Mycobiome of individuals with primary sclerosing cholangitis (PSC) and UC as well as healthy controls (HC) (all of northern German origin). Rarefaction curves for Shannon diversity of sequence variants reached plateau between 50 and 100 sequences per samples, thus samples were normalised to 100 random reads per sample. (A) Alpha diversity as presented by Shannon species equivalents (all p>0.05). (B) Beta diversity ordination of the Bray-Curtis dissimilarity based on genus-level fungal abundances (all padonis >0.05). (C) Phylum-level and (D) genus-level mean abundances of all taxa with >1% mean abundance and present in at least 10 samples. (E) Group-wise box-and-whisker plots for significant genus level annotations tested for differential abundances with individual values represented as data points. (F) Differences in group-mean abundances of patients with PSC and UC, as compared with HC. *q<0.05, **q<0.01.

Disease-associated differential abundance of fungal taxa was investigated by applying Student’s t-test to the arcsin-squareroot-transformed relative abundances of all genera with mean abundance >1% and present in at least 10 individuals. This analysis revealed increased levels of the genera Candida and Humicola (species level annotation suggests H. grisea) in PSC patients with and without concomitant colitis compared with HC (all qBH <0.05; figure 1E and F) and UC (all qBH <0.1; figure 1E) individuals. H. grisea, recently reclassified as Trichocladium griseum,7 belongs to the fungal class Sordariomycetes, thus our results reproduce the significant increase of this class in PSC patients, as previously described by Lemoinne and colleagues, but at increased taxonomic resolution. Previous research on T. griseum showed that it is most frequently isolated from soil and plants but also occasionally found in patients suffering from peritonitis.8 In addition, the validated increase of Candida species in PSC patients argues for an immunogenic role of these fungi, particularly with respect to earlier findings that demonstrated their high potential to induce Th17 response in T cells.9 Increased Th17 numbers have previously been reported in PSC patients and recently been shown to be involved in PSC pathogenesis.10

In summary, both the significant increase of the fungal class Sordariomycetes, likely T. griseum, as well as of Candida species in stool samples of PSC patients, now found in two independent and geographically distinct PSC patient panels that were analysed with divergent methodological approaches, strongly demands for additional analyses on these fungi and their role in PSC.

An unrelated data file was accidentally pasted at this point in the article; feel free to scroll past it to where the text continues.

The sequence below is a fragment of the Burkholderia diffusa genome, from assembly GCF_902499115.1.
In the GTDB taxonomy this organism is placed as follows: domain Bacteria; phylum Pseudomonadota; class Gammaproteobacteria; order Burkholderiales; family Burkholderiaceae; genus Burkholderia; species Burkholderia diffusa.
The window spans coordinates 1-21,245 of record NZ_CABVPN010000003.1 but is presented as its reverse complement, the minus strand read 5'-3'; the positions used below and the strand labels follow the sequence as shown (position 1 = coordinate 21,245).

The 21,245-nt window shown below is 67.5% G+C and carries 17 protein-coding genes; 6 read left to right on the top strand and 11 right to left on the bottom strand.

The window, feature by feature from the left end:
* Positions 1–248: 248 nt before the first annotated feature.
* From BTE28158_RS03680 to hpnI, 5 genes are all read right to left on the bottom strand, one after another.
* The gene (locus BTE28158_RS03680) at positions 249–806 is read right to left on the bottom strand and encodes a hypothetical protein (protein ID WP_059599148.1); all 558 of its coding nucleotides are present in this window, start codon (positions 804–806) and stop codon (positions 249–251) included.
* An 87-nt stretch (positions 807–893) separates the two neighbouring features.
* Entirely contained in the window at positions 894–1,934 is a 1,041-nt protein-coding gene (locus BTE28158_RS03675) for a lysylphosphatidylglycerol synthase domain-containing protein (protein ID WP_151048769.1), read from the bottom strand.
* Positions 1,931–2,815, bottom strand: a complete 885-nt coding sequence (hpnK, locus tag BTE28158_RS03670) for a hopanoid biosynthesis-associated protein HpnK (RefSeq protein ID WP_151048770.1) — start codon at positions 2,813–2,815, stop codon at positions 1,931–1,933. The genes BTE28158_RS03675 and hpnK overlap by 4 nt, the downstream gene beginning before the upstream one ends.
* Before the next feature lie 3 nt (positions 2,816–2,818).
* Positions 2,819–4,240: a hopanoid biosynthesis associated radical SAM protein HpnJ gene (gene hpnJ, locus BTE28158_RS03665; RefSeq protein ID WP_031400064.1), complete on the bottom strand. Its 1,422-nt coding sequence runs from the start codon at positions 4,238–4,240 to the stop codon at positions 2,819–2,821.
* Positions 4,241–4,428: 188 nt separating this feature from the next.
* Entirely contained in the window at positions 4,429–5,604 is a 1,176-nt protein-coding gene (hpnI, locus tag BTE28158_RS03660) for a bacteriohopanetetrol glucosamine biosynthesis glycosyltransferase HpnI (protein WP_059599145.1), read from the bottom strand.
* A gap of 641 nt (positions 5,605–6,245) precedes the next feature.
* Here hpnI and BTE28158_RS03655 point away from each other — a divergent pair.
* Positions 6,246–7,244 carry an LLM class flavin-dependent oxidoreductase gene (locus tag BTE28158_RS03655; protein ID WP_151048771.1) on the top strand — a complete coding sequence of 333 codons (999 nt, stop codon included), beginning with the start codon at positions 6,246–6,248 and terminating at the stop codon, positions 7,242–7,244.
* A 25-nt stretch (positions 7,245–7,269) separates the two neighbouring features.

Acknowledgments

We would like to thank Ms Ilona Urbach, Ms Ines Wulf and Mr Tonio Hauptmann of the IKMB microbiome laboratory for excellent technical support.

References

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Footnotes

  • Twitter @mruehlemann, @hov_jer

  • AF and CB contributed equally.

  • Contributors AF and CB designed the study. CS and AF obtained funding. RZ, CS and WL acquired and quality-controlled patient samples and data. CB and MELS supervised sample processing and sequencing. MCR performed statistical analyses. MCR, MELS, RZ, TL, MK, JRH, CS, AF and CB interpreted data and drafted the manuscript with input and critical revision from all authors. All authors revised and approved the final version of the manuscript.

  • Funding This study was supported by the Deutsche Forschungsgemeinschaft (DFG) Clinical Research Group 306‚ Primary sclerosing cholangitis’ (no: KFO306) as well as Research Training Group 1743 and received infrastructure support from the DFG Cluster of Excellence ‘Inflammation at Interfaces’ (http://www.inflammation-at-interfaces.de, no: EXC306 and EXC306/2) and the German Ministry of Education and Research (BMBF) program e:Med sysINFLAME (http://www.gesundheitsforschung-bmbf.de/de/5111.php, no: 01ZX1306A).

  • Competing interests None declared.

  • Patient consent for publication Not required.

  • Provenance and peer review Not commissioned; externally peer reviewed.

  • Data availability statement Sequencing and clinical data of the patient samples used in this study can be applied for via the Popgen Biobank (Institute of Epidemiology, Christian-Albrechts-University of Kiel, Germany).